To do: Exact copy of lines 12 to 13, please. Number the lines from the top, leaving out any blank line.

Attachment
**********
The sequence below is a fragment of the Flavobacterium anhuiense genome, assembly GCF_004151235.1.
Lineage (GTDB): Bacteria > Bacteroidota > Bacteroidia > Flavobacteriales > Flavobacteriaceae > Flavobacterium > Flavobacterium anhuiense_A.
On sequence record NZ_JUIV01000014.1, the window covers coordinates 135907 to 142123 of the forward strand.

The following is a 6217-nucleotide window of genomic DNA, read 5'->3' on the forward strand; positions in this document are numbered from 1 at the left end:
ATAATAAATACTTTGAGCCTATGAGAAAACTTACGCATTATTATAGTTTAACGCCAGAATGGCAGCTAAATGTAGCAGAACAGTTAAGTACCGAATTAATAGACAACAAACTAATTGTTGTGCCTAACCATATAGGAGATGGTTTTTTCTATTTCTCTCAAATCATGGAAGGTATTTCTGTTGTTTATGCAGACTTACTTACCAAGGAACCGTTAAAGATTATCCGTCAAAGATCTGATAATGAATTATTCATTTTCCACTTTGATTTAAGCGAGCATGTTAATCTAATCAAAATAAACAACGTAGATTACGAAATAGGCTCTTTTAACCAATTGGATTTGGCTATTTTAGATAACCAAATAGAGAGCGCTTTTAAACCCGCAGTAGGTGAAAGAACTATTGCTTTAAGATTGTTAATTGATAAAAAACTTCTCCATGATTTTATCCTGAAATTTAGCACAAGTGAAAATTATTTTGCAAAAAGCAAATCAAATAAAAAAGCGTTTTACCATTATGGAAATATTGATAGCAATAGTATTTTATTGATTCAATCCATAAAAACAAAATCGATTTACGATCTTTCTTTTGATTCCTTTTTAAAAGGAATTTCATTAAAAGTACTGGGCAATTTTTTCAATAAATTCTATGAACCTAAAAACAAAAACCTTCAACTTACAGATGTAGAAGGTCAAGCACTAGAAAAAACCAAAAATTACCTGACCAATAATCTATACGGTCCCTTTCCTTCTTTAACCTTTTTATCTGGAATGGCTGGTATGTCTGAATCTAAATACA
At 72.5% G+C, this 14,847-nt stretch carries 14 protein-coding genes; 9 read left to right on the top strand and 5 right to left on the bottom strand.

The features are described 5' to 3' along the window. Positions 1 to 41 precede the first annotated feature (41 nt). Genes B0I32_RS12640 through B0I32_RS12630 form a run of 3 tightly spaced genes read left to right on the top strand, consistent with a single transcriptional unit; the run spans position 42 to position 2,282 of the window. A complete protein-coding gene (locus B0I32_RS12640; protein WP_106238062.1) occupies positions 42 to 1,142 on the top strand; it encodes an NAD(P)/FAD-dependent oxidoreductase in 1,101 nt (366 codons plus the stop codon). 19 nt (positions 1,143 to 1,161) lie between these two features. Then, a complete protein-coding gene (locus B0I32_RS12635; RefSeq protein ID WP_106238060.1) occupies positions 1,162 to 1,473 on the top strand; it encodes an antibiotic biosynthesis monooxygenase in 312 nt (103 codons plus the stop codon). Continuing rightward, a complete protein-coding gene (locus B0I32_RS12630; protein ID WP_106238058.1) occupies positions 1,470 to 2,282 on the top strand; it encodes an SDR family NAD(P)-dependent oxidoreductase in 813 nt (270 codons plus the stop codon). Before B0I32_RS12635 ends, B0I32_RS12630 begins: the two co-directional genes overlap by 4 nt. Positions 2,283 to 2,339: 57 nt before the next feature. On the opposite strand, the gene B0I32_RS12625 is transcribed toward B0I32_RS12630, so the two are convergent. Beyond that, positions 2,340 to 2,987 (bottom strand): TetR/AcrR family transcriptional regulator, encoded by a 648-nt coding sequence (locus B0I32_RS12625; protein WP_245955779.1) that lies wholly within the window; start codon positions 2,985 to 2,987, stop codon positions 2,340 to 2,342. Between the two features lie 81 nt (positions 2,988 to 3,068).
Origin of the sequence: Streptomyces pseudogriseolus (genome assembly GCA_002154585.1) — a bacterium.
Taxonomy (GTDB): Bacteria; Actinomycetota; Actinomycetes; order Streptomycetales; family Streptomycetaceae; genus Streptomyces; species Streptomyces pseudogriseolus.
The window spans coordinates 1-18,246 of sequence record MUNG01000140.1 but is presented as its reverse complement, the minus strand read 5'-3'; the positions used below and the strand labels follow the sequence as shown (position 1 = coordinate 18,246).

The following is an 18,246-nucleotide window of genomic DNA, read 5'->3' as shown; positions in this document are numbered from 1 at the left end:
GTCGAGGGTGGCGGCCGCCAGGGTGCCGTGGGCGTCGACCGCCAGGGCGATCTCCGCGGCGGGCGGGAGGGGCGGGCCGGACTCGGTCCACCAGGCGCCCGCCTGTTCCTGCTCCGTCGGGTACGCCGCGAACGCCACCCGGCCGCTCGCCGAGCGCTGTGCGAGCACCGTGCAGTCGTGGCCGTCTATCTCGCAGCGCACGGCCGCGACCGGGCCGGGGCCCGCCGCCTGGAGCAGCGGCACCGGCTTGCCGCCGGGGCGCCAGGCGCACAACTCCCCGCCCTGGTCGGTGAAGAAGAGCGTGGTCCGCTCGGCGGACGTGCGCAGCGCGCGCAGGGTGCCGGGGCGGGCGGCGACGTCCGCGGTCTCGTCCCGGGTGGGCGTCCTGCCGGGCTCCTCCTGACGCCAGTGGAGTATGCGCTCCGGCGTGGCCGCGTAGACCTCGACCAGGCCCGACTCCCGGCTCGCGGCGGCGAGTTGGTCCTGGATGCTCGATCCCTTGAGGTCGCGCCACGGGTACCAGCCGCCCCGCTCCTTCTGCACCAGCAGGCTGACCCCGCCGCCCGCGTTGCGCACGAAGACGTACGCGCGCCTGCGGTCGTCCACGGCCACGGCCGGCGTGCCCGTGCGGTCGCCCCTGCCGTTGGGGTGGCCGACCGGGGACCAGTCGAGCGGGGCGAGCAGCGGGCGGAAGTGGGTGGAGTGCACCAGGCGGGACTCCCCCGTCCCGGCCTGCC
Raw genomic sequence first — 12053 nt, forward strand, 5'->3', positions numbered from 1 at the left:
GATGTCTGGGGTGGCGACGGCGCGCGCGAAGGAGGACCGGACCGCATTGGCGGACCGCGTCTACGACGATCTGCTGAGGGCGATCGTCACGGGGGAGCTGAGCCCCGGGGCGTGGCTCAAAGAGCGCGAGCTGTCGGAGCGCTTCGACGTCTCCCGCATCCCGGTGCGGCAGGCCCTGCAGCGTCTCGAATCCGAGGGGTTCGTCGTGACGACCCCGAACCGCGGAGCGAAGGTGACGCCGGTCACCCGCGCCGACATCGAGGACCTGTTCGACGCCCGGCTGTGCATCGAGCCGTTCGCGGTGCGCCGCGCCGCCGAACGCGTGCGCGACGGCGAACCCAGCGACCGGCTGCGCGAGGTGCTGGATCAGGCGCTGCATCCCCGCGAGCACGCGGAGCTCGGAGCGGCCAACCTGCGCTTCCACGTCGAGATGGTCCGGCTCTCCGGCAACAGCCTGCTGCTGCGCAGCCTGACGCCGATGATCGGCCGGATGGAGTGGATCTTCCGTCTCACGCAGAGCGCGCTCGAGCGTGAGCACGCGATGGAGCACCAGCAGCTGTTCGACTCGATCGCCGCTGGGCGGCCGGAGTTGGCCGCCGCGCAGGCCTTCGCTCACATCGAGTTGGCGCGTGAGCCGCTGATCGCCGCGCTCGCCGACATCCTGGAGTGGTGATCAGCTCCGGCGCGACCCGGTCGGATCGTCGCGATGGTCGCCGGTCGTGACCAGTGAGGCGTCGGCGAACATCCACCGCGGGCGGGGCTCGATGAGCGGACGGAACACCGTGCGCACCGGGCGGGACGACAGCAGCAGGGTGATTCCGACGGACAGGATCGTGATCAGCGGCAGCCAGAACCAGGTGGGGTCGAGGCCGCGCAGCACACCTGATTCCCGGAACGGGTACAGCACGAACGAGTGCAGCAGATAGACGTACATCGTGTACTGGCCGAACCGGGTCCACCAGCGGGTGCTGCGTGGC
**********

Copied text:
GTCGAGGGTGGCGGCCGCCAGGGTGCCGTGGGCGTCGACCGCCAGGGCGATCTCCGCGGCGGGCGGGAGGGGCGGGCCGGACTCGGTCCACCAGGCGCCCGCCTGTTCCTGCTCCGTCGGGTACGCCGCGAACGCCACCCGGCCGCTCGCCGAGCGCTGTGCGAGCACCGTGCAGTCGTGGCCGTCTATCTCGCAGCGCACGGCCGCGACCGGGCCGGGGCCCGCCGCCTGGAGCAGCGGCACCGGCTTGCCGCCGGGGCGCCAGGCGCACAACTCCCCGCCCTGGTCGGTGAAGAAGAGCGTGGTCCGCTCGGCGGACGTGCGCAGCGCGCGCAGGGTGCCGGGGCGGGCGGCGACGTCCGCGGTCTCGTCCCGGGTGGGCGTCCTGCCGGGCTCCTCCTGACGCCAGTGGAGTATGCGCTCCGGCGTGGCCGCGTAGACCTCGACCAGGCCCGACTCCCGGCTCGCGGCGGCGAGTTGGTCCTGGATGCTCGATCCCTTGAGGTCGCGCCACGGGTACCAGCCGCCCCGCTCCTTCTGCACCAGCAGGCTGACCCCGCCGCCCGCGTTGCGCACGAAGACGTACGCGCGCCTGCGGTCGTCCACGGCCACGGCCGGCGTGCCCGTGCGGTCGCCCCTGCCGTTGGGGTGGCCGACCGGGGACCAGTCGAGCGGGGCGAGCAGCGGGCGGAAGTGGGTGGAGTGCACCAGGCGGGACTCCCCCGTCCCGGCCTGCC
Raw genomic sequence first — 12053 nt, forward strand, 5'->3', positions numbered from 1 at the left: